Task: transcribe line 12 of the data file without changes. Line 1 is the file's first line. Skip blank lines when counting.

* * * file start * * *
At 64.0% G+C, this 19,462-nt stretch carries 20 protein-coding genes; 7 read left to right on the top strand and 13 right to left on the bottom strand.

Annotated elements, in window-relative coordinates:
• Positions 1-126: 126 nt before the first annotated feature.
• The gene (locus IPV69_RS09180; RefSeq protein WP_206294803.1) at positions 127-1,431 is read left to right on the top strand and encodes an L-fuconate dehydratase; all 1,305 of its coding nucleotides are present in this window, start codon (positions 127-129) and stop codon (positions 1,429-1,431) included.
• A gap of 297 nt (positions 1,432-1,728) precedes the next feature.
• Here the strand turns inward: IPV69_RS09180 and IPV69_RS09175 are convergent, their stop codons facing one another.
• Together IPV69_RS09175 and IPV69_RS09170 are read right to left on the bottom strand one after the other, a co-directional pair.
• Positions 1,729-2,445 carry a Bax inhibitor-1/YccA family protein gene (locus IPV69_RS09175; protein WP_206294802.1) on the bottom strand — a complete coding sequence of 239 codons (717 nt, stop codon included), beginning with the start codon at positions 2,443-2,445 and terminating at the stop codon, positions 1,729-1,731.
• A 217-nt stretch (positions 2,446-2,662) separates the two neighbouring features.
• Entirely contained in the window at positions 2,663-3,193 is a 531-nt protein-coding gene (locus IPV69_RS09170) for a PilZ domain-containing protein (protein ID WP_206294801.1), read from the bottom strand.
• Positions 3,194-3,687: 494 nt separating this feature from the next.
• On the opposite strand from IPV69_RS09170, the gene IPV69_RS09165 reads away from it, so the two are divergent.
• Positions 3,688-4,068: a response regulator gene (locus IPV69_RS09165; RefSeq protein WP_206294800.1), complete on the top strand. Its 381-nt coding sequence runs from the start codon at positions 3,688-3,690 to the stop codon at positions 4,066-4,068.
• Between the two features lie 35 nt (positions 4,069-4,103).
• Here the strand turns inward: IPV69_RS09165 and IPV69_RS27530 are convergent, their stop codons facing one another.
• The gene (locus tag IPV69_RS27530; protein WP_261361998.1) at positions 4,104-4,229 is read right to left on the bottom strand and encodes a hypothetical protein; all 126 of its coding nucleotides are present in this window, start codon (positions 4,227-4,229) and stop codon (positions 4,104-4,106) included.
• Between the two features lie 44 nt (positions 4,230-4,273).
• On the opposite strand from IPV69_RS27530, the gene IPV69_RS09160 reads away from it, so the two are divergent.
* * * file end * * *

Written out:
• On the opposite strand from IPV69_RS09170, the gene IPV69_RS09165 reads away from it, so the two are divergent.